When I studied abroad in Italy I became obsessed with all of the different cheeses the country had to offer. In particular, I loved Pecorino cheese because it was something new, yet at the same time seemed so familiar because it tasted like Parmesan.

After living in the country for a total of seven months, I came to find out that Pecorino and Parmesan are not one in the same. In fact, they are very different. While they both come from Italy and are typically found in hard, grated forms, they each have distinct flavors, and should not be interchangeable in recipes. Here's the difference between Pecorino vs Parmesan and when you should use each.

How It's Made

Pecorino di Pienza

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Parmesan cheese is made from cow's milk. It's aged for a minimum of 12 months, but can be found in some places aged up to three years. The best form of the cheese, Parmigiano Reggiano, is the Parmesan that's specifically made in the certain towns in the Emelia Romagna or Lombardy regions of Italy. If you're looking for the best Parmesan cheese, look for this name rather than being fooled by the Parmesan cheese found in the green plastic container

Pecorino, on the other hand, is made of sheep's milk. The aging time varies from five to eight months, which is a lot less time than Parmesan needs to age. Pecorino can be found in many forms, but comes from the regions of Tuscany, Sardinia, and Lazio. To be sure you are getting real Pecorino cheese, make sure the labels are marked with these areas. 


'Borgo della Marmotta', Poreta

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While many people believe that both cheeses can be used for similar dishes, they actually have very distinct tastes. Parmesan cheese has a saltier, nutty flavor. While it can be eaten alone, it is typically just used to complement the taste of whatever dish it is accompanying. 

While Pecorino can also be used as a flavor complement, it can also be eaten alone or with honey or jam. The taste is stronger and tangier, making it bolder and able to stand on its own powerfully. While many dishes may benefit by adding Pecorino cheese, the cheese can, in some cases, overpower the taste of the dish if added too generously.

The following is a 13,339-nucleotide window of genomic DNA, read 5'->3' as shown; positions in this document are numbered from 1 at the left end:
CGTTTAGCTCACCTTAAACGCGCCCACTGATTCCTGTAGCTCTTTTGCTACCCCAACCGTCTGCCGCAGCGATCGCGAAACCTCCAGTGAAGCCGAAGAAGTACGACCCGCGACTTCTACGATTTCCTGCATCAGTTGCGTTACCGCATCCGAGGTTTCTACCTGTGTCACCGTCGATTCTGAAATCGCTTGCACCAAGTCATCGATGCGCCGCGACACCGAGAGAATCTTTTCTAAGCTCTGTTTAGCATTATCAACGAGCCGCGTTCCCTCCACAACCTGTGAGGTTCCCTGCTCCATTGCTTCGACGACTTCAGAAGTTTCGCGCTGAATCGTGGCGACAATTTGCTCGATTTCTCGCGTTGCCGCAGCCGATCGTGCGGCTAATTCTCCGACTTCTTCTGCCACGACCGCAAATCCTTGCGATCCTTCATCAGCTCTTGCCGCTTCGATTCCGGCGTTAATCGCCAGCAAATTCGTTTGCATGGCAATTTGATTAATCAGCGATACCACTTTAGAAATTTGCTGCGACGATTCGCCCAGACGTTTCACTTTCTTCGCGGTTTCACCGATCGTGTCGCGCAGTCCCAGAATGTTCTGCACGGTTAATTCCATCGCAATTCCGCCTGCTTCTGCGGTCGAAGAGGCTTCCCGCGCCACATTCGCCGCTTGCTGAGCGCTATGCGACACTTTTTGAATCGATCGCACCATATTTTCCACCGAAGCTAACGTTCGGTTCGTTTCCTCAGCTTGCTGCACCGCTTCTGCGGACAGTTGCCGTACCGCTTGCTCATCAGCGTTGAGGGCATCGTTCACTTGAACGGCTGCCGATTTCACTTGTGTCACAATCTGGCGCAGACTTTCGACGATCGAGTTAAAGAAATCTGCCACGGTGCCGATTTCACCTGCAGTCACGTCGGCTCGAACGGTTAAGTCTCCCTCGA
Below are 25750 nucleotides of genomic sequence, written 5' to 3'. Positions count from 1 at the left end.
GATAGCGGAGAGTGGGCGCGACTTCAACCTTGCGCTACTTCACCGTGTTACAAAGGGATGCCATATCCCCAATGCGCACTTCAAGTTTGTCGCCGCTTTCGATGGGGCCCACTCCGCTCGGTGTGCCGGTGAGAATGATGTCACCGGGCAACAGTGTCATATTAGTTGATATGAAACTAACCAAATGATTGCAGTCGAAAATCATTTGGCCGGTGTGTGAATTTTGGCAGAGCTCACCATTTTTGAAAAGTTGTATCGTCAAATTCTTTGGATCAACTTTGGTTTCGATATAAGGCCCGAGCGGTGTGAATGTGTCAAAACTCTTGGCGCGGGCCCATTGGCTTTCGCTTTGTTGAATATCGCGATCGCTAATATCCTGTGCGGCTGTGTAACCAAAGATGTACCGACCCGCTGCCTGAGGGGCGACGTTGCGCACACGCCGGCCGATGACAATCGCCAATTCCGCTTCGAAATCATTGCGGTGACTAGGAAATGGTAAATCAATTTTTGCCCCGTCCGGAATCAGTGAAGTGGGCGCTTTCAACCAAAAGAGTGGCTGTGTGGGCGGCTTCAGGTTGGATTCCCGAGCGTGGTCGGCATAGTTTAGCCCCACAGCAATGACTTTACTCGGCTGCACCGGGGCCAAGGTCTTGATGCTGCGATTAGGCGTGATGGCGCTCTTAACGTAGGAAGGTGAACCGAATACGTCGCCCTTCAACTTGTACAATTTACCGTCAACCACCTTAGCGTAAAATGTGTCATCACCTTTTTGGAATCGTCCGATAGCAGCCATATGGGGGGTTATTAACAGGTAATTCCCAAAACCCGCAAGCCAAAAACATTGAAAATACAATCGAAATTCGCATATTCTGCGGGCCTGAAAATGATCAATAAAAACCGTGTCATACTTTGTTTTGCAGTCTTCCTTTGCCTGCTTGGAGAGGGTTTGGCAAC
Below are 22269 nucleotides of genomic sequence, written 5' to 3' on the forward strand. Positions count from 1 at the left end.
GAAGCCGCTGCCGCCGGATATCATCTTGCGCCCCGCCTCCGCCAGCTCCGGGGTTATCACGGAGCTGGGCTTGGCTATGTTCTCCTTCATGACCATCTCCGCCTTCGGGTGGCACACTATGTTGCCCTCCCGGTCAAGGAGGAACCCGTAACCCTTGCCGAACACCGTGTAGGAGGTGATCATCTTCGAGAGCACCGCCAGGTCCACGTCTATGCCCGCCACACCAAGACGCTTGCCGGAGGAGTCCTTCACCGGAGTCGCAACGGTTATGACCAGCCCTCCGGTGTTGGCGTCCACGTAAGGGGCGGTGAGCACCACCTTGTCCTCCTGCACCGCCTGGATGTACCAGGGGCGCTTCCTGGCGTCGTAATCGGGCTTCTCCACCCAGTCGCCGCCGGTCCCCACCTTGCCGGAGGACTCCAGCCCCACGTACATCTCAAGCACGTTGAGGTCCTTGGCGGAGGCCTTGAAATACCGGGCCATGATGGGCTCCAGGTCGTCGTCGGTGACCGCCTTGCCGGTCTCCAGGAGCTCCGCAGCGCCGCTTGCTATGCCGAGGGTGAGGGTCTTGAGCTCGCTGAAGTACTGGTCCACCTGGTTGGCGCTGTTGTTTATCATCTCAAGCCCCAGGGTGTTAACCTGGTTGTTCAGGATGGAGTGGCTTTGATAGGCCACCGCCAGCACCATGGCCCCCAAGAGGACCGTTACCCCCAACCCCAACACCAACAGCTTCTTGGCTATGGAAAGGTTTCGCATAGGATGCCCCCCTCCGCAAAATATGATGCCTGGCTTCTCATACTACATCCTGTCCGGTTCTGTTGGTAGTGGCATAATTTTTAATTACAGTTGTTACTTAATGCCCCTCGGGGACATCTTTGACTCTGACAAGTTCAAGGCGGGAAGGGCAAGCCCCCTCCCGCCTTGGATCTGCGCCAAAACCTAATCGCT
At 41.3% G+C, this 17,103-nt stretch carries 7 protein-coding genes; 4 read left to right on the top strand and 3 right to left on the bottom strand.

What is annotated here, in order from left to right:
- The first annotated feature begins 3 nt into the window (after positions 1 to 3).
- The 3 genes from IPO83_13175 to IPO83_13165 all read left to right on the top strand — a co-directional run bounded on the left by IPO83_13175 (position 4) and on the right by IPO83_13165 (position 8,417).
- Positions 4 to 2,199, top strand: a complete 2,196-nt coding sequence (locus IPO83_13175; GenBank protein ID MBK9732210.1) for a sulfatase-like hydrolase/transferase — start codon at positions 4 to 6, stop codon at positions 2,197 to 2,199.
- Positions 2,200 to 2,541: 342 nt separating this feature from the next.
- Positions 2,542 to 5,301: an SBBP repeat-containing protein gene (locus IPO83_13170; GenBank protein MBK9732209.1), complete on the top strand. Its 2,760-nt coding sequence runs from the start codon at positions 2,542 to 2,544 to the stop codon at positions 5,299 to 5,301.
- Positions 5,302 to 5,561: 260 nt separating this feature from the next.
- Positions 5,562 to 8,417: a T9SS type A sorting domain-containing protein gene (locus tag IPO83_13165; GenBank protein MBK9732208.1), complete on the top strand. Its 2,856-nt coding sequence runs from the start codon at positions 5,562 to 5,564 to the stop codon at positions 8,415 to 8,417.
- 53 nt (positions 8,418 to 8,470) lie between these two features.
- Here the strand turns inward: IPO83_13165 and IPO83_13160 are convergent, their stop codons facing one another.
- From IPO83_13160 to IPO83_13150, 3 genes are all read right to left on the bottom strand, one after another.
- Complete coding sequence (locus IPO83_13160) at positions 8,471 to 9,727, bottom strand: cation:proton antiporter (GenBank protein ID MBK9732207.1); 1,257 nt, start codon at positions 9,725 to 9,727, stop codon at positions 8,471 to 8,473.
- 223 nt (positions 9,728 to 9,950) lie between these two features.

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Both of the cheeses look the same, so how can we tell the difference besides looking at the label? Parmesan cheese is typically hard, if not grated, and is a little bit more golden in color. If you're getting the true cheese from Italy, the waxy rind of the cheese will have Parmigiano Reggiano stamped on it in red lettering. 

A distinct way to tell if a cheese is Pecorino instead of Parmesan is to look at the wax because Pecorino often has a black, waxy rind. The cheese also comes in many different forms. If the cheese is younger, it may be softer than Parmesan. Pecorino is also a whiter color than Parmesan. However, it's sometimes not that noticeable, so make sure to double check the cheese is what you want before putting it in your cart. 


Cacio E Pepe KCI_2738

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Now that we know a little more about the difference between Pecorino vs Parmesan, what are the best dishes to use them in? Parmesan tastes great with a classic bowl of spaghetti and red sauce, because the cheese is not too overpowering. More dishes include eggplant Parmesan, Caesar salad, Parmesan crisps, and many more.

Arguably the most famous dish made with Pecorino is cacio e pepe, which is a simple dish with just cheese and pepper. The Pecorino is the main flavor of the dish, and if you haven't tried it I highly recommend it. However, since the cheese is so strong, it adds a lot of flavor to many other awesome dishes.

While Parmesan and Pecorino cheese may look the same, it's important to know the differences because they're unique and should not be used interchangeably. It's also important to make sure you're getting the real deal because it's worth the few extra dollars to taste the pure Italian goodness in each and every bite.

Next time you're making Italian for dinner, really consider Pecorino vs Parmesan to determine which is the right choice. It will make the flavors all the better!